The explanation given here of the difference between the flat tax and the fair tax is completely wrong. A flat tax is a tax on income at a flat rate for everyone. It is just as corrupt as the present system, since corporations and self-employed persons can take advantage of creative deductions to lower their bottom line income amount. A fair tax is a national sales tax INSTEAD of an income tax. It taxes everyone who buys products in this country at the same rate. There is no way to play with the numbers, no returns to fill out, and no need for an IRS any more with a fair tax. A value added tax (VAT) is a kind of national sales tax IN ADDITION to the current income tax. But, it is invisible. It is added to the price of the product, so it raises the cost of goods and services you buy, but you never know how much of the amount paid is going for the tax.

  6. Amerigo M. Cimino says:

    Wouldn’t it be nice to make 04/15/20–?, a holiday? What could be fairer than the Fair Tax! Our government would not like it, there would be no room for lobbyists, no preferential treatment, NO added taxes, and the government would have to live within the means of the taxes collected. ALSO, if you think of the rewards, NO other taxes, no more saving receipts, no more taxes on anything and you can look up the list of things that are taxed. This is on the Federal level. Raising the tax to any higher level would bring on a revolution! Let’s get this Fair Tax enacted!
    What a relief it would bring to all taxpayers.
    Let’s do it now. If you have not read the Fair Tax book, get one. There are other books that explain the objections and they are worth reading.

  7. Ken Scheid says:

    10% of $10,000 is $1,000 not $100. Please be accurate with numbers, it is extremely important to do so, especially with taxes.

  8. John Brown says:

    @Amerigo M. Cimino

    Of course there would still be lobbyist and preferential treatment. There would be ax exemptions on homes for the rich, etc. And who do you think would help them with that? There will still be bills passed. They can also raise the national sales tax if they wanted. I’m not going one way or the other, but this would be most beneficial to the wealthy. They would be able to get exemptions on homes and other luxury items through the power of the dollar.

  9. Aaron says:

    The description of the ‘fair tax’ is very wrong. From the website: The FairTax plan is a comprehensive proposal that replaces all federal income and payroll based taxes with an integrated approach including a progressive national retail sales tax, a prebate to ensure no American pays federal taxes on spending up to the poverty level, dollar-for-dollar federal revenue neutrality, and, through companion legislation, the repeal of the 16th Amendment.

    The FairTax Act (HR 25, S 296) is nonpartisan legislation. It abolishes all federal personal and corporate income taxes, gift, estate, capital gains, alternative minimum, Social Security, Medicare, and self-employment taxes and replaces them with one simple, visible, federal retail sales tax administered primarily by existing state sales tax authorities.

    The FairTax taxes us only on what we choose to spend on new goods or services, not on what we earn. The FairTax is a fair, efficient, transparent, and intelligent solution to the frustration and inequity of our current tax system.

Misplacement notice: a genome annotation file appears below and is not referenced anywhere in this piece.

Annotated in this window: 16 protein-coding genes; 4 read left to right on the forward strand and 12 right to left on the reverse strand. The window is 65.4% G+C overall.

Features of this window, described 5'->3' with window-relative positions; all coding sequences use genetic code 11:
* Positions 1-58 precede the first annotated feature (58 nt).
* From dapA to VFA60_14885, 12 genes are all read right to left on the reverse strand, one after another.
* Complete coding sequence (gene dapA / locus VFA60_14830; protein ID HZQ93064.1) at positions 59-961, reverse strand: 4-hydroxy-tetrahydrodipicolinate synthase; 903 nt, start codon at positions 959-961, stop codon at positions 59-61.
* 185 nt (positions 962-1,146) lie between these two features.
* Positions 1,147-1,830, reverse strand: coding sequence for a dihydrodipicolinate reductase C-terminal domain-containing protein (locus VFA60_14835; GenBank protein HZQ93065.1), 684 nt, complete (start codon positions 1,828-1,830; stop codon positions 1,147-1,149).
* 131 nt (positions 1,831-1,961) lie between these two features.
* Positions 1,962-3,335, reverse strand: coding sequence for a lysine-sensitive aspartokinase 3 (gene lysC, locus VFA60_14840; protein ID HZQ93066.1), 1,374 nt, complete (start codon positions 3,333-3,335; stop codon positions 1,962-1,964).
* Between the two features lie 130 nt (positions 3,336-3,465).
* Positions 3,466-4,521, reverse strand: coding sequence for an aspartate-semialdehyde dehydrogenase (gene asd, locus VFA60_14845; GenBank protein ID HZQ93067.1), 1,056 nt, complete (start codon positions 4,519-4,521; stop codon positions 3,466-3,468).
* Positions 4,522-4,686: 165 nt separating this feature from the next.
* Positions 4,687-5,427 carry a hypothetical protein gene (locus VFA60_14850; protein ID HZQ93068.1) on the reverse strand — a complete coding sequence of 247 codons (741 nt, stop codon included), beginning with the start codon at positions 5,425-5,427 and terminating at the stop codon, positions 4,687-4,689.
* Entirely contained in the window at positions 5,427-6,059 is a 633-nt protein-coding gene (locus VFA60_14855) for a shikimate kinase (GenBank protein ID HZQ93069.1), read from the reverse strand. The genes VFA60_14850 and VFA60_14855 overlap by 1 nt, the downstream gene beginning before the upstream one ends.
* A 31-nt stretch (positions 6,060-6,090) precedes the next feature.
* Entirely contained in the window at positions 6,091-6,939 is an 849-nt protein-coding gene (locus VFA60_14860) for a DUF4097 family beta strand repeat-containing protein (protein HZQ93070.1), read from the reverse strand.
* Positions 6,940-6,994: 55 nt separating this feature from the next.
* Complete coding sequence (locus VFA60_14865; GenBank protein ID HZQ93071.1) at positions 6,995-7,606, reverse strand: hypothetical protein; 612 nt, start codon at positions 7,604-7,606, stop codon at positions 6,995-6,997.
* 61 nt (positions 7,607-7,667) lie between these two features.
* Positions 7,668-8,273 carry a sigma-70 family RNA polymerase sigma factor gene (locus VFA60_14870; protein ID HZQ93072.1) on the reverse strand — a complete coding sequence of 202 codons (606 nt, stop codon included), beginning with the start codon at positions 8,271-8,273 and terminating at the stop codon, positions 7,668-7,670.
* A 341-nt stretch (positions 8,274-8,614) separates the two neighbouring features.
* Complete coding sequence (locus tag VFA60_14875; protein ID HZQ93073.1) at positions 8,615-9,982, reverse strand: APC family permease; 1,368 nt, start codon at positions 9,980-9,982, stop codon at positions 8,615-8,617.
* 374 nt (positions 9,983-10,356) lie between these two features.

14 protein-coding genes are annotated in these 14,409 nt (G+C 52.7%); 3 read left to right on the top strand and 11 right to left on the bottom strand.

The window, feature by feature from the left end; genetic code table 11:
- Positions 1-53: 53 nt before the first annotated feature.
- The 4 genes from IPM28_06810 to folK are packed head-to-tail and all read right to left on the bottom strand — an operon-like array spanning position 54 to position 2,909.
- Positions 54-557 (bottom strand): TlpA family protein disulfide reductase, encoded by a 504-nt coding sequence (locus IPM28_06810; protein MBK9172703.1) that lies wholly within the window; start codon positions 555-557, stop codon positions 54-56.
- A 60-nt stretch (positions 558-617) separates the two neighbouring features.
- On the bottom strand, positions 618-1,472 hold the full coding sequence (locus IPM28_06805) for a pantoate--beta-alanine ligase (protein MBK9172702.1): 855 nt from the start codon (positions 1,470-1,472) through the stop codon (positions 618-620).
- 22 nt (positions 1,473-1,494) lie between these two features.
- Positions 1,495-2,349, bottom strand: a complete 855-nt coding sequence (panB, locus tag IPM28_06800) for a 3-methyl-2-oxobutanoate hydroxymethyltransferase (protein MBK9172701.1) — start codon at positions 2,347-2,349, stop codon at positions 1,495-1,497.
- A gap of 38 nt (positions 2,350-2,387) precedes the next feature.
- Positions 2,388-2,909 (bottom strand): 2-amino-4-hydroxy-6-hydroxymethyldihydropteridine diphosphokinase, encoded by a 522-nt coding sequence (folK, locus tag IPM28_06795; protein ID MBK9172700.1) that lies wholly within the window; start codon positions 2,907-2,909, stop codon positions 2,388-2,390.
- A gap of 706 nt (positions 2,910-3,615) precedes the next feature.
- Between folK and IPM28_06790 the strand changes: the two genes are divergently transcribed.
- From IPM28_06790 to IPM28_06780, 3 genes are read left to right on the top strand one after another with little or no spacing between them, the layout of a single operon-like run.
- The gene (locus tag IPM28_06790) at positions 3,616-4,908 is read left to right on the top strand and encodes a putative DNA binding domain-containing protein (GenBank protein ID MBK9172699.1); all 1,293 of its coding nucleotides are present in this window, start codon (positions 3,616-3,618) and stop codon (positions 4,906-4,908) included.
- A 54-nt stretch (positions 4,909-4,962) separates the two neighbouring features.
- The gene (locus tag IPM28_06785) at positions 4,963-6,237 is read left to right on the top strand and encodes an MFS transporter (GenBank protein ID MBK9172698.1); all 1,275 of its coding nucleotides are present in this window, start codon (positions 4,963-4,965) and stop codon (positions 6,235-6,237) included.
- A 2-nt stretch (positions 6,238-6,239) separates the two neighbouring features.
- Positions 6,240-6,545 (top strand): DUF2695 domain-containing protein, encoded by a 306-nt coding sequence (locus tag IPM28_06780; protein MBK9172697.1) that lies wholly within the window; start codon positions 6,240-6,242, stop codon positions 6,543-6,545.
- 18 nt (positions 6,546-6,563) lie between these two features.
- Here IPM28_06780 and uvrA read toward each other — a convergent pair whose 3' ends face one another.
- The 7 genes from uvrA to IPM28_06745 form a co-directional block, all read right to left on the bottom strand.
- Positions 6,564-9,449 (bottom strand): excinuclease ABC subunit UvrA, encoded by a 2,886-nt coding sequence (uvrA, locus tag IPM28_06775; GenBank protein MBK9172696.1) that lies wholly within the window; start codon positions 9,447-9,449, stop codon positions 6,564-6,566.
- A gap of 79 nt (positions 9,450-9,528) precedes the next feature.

The FairTax:

    Enables workers to keep their entire paychecks
    Enables retirees to keep their entire pensions
    Refunds in advance the tax on purchases of basic necessities
    Allows American products to compete fairly
    Brings transparency and accountability to tax policy
    Ensures Social Security and Medicare funding
    Closes all loopholes and brings fairness to taxation
    Abolishes the IRS

    Here is some recent research on the FairTax legislation too: http://www.fairtax.org/about_basics_main

  10. Locksmith says:

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  11. Thanks for actually using proper grammar. Most sites were complete nonsense…

  12. John says:

    As others have pointed out, an entire half of this is completely wrong.

    The last poster thanked you for using proper grammar and concluded that most sites were complete nonsense. Unfortunately having proper grammar doesn’t make what you’re saying any more correct.

    You have completely confused a “flat tax” (which is what you described) and called it a Fair Tax. The two are COMPLETELY DIFFERENT. You should either correct this or take it down. It’s a year and a half after you posted this and obviously people are still finding it. Who knows how many people you have misinformed.

  13. galaxy says:

    Understand me?

  14. Nenita says:

    They’ll probably thsurt a VAT on us, but they’ll forget to remove the income tax Hey, let’s just do both Technology and efficiency is constantly putting people out of work, and we keep adding more workers to the work force. In good times, maybe all those surplus workers can become musicians, sell Avon, or become merry maids. But with government screwing things up, higher unemployment/underemployment might progress.Manufacturing of ipods or anything is becoming more and more mechanized it sure seems it will get rougher for the average worker. The good thing is a nice standard of living can be had for not much money. But managing distribution or redistribution of wealth/jobs might make for some angst. Maybe competition would bring more services to more people merry maids and child care for more commoners ? Better care for the elderly? To some degree we’ve already had this problem, with government and unions providing cushy lifetime employment, often for those that might have more trouble competing in the open market. Perhaps a working welfare program would be needed, but they should make less than the privater sector, not much more with early retirement and lifetime super benefits.A vibrant middle class might keep a whole economy humming, but constant trillion dollar stumbles by big government keeps crippling the capitalist/socialist mix we have now.